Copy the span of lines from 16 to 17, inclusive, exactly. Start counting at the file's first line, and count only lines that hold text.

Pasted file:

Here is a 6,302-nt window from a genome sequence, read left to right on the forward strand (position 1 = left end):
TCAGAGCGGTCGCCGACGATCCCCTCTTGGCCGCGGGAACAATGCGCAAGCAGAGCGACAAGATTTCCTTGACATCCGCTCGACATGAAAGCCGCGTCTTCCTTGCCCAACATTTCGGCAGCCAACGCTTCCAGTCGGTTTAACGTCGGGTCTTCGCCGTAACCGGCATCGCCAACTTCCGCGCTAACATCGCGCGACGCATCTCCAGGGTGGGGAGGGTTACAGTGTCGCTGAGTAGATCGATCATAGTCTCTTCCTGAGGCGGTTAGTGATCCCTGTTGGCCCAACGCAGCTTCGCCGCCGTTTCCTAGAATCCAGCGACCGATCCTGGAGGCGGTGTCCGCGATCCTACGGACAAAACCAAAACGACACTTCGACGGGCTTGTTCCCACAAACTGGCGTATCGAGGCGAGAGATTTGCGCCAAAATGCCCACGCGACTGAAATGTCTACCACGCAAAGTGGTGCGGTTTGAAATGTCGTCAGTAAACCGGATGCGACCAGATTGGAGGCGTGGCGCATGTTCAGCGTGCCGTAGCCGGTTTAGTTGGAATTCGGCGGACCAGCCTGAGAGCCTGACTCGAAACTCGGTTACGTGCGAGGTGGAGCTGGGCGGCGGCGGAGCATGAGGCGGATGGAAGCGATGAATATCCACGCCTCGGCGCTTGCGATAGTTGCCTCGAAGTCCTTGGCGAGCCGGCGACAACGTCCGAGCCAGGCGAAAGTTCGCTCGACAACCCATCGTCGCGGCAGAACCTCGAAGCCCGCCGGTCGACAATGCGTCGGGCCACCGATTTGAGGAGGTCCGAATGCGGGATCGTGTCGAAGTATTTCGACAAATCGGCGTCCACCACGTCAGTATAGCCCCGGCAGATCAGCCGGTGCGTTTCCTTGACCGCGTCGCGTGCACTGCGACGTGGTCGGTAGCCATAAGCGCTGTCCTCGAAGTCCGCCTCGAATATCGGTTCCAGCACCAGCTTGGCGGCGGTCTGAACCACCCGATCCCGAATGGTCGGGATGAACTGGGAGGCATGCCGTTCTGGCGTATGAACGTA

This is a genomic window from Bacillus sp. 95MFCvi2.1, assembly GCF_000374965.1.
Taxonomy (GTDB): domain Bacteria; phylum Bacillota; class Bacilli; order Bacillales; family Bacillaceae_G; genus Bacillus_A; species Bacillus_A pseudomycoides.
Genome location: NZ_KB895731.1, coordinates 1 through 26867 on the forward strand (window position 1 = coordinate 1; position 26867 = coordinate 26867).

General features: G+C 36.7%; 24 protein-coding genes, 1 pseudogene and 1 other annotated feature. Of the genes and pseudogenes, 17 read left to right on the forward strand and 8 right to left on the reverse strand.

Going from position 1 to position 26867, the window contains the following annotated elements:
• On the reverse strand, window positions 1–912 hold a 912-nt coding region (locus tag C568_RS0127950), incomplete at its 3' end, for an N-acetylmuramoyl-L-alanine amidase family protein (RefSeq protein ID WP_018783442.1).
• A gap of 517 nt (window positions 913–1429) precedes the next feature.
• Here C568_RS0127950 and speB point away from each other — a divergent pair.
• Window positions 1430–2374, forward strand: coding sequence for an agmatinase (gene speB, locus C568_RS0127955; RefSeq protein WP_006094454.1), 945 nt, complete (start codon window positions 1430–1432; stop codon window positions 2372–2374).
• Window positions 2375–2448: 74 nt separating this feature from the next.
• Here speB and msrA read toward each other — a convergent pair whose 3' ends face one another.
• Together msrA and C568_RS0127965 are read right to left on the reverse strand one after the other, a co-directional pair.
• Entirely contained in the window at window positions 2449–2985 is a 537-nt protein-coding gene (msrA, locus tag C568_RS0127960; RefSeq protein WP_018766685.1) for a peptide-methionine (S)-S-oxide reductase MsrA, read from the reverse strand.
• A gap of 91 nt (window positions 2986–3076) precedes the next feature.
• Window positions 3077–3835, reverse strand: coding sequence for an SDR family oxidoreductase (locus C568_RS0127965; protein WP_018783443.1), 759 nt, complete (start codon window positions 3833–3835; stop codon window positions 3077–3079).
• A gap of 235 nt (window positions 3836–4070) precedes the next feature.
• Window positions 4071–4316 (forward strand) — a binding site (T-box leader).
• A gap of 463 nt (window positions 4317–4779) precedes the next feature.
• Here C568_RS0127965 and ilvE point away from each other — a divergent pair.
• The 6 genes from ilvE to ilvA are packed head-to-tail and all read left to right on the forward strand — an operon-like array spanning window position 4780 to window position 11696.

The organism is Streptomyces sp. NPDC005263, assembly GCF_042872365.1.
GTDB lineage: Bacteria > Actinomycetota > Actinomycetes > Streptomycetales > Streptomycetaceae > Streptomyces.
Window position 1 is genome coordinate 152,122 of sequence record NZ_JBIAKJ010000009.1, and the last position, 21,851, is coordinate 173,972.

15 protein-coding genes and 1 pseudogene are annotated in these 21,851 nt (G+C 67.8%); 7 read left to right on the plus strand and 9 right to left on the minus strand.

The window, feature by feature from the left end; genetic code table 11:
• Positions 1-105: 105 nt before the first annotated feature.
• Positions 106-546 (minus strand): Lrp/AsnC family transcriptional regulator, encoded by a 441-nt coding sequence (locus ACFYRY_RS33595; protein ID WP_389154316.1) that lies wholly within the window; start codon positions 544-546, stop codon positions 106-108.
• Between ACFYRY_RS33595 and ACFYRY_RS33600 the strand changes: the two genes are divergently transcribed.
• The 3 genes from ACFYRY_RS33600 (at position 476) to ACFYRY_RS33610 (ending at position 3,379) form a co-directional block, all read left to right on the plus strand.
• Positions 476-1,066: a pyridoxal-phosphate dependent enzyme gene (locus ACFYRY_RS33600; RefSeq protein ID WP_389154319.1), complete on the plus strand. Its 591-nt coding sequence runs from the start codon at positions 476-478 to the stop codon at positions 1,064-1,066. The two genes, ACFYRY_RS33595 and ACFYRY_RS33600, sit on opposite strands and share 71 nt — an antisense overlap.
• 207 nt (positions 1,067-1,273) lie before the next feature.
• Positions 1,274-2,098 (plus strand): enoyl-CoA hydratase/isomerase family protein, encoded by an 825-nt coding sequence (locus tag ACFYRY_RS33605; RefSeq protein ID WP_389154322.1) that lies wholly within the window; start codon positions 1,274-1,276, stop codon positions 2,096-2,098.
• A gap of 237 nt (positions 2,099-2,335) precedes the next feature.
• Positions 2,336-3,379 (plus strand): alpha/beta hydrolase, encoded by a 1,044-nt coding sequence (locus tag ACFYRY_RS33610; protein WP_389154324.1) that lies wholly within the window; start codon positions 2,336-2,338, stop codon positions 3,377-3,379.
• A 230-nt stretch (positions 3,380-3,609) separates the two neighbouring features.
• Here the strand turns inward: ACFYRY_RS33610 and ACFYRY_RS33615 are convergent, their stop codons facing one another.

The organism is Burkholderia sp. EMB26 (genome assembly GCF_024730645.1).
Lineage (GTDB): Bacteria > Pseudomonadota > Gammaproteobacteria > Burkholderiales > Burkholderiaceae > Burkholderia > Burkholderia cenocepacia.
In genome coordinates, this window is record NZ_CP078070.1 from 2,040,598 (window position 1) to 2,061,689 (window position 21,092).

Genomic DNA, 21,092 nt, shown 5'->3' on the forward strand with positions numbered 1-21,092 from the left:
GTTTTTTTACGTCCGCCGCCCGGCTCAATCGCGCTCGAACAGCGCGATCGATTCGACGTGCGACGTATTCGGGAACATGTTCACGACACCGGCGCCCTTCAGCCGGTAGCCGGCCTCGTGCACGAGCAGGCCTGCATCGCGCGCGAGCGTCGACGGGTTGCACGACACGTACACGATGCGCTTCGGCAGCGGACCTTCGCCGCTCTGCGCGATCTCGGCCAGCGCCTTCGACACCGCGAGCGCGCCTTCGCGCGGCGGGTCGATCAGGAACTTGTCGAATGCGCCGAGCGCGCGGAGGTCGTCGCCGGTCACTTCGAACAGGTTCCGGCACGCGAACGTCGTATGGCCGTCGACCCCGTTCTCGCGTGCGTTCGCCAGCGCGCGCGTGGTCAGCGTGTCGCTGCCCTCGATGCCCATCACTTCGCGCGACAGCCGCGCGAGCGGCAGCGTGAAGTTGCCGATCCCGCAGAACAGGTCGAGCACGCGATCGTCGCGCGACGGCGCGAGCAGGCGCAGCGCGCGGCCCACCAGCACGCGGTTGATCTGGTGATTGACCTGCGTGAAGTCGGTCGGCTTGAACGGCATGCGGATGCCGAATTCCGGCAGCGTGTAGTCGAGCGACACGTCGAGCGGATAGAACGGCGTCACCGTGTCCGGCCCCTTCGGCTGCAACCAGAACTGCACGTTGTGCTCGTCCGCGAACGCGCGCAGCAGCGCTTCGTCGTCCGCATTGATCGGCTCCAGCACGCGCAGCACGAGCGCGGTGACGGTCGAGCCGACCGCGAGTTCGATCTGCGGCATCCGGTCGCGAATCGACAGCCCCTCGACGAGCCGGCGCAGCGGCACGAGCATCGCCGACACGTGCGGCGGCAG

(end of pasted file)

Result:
• A gap of 91 nt (window positions 2986–3076) precedes the next feature.
• Window positions 3077–3835, reverse strand: coding sequence for an SDR family oxidoreductase (locus C568_RS0127965; protein WP_018783443.1), 759 nt, complete (start codon window positions 3833–3835; stop codon window positions 3077–3079).